# My wild crazy ideas on metering and rating brightness.

D

#### **DONOTDELETE**

##### Guest
My wild crazy ideas on measuring and rating brightness of flashlights goes like this;
1. Have a benchmark of what is brightness that anyone can relate to. (example: bright sunny summer noon)
Using a lightmeter I'll measure brightness of object at Nevada or Sahara desert at noon and whatever number meter comes out with shall be the basis for A1-bright.

2. Still at Nevada or Sahara desert measure light at dusk.
My intention is to have number from Lightmeter that I can easily relate to, not just for example no:2500 because the question of just how bright is no: 2500 will be hard to explain unless I have a understanding of bright which everyone understand and then relate it to a number.

This way we'll have a meeting of the mind when we talk about what is bright.

Measuring flashlights beam with rings can be complicated. My idea is to illuminate beam to a big white board at 20ft. Why at 20ft? Because I'm measuring useable light that is often in range used by man's eyes. 20ft. is my subjective estimate.

I'll measure the beam from its central hotspot going to the side and then rate the beam with notation on the size and meter reading on hotspot and its rings.

Well.... these are just some of my wild crazy ideas on measuring flashlights beam, please bear with me and be kind to me.

##### Flashlight Enthusiast
I agree 100% Edge, we need standard referances. I suggest a standard 60 watt General Electric home bulb since they are pretty much the same from bulb to bulb. And a chromed (chrome paint available at any auto parts store) Mc`donalds cup to measure total light output and standard distances from which to measure...1 foot...5 foot and 10 feet for example, to give use some idea of the beam spread. This way we could all adjust our meters to read the same and have the same results.

I suggest we all use whatever Craigs meter says the 60 watt measures at...say...1 foot with a light cup and adjust ours accordingly.

For lightmeter that don`t have screw adjustments, we would simply move the bulb closer or farther to the cup untill it reads the same and mark the distance as one. Maybe mount the it to a board for easey marking and adjusting with inch marks or mount it to a yard stick.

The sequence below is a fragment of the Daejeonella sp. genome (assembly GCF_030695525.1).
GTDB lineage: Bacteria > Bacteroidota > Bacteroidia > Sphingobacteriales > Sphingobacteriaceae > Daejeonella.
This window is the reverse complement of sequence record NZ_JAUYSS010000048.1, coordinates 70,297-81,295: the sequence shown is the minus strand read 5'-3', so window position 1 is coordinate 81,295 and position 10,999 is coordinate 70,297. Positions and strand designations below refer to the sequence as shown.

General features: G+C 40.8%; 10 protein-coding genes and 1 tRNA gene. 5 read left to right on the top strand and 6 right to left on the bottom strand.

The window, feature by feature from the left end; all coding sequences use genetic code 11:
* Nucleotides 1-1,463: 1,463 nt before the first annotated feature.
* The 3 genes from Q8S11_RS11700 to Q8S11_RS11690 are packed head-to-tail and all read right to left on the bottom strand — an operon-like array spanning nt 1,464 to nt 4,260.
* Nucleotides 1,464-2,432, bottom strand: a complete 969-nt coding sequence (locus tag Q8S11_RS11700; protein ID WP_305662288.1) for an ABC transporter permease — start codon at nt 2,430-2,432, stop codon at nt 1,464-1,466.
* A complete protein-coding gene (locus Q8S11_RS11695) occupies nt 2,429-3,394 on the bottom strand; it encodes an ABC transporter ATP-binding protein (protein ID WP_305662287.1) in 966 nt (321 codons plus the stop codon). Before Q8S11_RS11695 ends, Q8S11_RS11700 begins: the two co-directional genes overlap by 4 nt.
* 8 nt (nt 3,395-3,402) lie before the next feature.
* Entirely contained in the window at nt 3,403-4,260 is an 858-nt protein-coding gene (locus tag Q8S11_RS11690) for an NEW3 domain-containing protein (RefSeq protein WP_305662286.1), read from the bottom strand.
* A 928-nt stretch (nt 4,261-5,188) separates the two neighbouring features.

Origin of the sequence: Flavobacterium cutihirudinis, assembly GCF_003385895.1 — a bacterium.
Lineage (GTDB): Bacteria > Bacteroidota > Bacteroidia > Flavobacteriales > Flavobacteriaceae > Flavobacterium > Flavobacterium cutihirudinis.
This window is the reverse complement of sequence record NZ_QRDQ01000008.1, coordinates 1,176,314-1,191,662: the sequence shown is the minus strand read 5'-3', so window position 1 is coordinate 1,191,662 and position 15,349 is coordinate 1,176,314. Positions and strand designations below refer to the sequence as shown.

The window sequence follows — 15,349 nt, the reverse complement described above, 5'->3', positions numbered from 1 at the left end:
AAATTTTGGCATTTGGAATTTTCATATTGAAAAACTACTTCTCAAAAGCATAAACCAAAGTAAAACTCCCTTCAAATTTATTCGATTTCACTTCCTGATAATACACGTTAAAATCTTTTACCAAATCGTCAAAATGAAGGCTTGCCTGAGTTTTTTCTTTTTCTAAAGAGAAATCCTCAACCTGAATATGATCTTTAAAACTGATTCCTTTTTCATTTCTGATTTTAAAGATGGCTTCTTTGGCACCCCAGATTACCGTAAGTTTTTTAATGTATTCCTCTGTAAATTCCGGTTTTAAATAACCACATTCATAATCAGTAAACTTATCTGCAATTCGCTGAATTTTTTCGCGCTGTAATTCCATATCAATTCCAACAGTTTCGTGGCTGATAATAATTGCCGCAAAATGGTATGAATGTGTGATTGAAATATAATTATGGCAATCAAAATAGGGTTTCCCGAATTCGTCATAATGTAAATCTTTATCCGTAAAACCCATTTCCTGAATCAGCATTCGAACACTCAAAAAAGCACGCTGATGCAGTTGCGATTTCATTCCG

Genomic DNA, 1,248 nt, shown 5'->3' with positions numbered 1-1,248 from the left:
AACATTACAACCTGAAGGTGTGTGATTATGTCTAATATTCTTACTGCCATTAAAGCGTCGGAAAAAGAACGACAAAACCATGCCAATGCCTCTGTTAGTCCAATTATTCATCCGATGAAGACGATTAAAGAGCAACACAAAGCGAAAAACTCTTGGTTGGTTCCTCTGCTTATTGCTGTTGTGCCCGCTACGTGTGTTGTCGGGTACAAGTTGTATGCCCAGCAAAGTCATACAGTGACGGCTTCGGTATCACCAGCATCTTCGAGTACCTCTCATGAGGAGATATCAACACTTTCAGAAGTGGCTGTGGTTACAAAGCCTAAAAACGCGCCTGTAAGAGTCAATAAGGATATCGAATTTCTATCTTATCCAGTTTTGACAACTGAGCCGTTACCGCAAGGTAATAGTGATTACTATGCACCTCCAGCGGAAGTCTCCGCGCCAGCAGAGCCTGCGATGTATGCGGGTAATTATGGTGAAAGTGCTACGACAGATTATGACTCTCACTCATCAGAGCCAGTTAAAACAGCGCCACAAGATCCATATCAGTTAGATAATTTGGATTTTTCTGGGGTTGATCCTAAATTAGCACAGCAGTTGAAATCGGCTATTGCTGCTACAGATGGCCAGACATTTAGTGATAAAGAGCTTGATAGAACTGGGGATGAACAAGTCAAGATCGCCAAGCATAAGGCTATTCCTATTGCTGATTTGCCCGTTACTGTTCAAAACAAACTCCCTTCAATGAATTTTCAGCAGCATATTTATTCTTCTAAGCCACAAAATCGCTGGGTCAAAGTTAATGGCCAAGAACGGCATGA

This sould also eleminate the reality that differant meters have differant pick up heads...some round...some squarish...some bigger...some smaller...ect

Once we all adjust our meters to read the same with the GE light bulb and identical light cups, we should all be able to compare light to light with similar results. At least in general...not perfect, but I think it`s the best we can do.

If folks don`t like the light cup idea we can trash it and just use meters. But we still need to set them up to read the same.. Any other idea`s?

D

#### **DONOTDELETE**

##### Guest
KenB... light bulb is fine, how about raising the bench standard up by using a higher wattage bulb?

60-watt light bulb has yellowish color, brighter whiter light bulb will be better bench standard for say "A" level light, and other lights with yellowish color shall be in "B" or "C" group level.

Each level will then be sub-rated according to degree of color and intensity of lightbeams, example: A1, A2, A3, B1, B2, C4, D1.

All lightbeams with rings will go to lower level "C" or "D" regardless of whiteness and brightness. Smooth even beam of light gets "A" level rating and anything less gets lower rating.

Hey guys pitch-in what's in your minds.

#### Brock

##### Flashaholic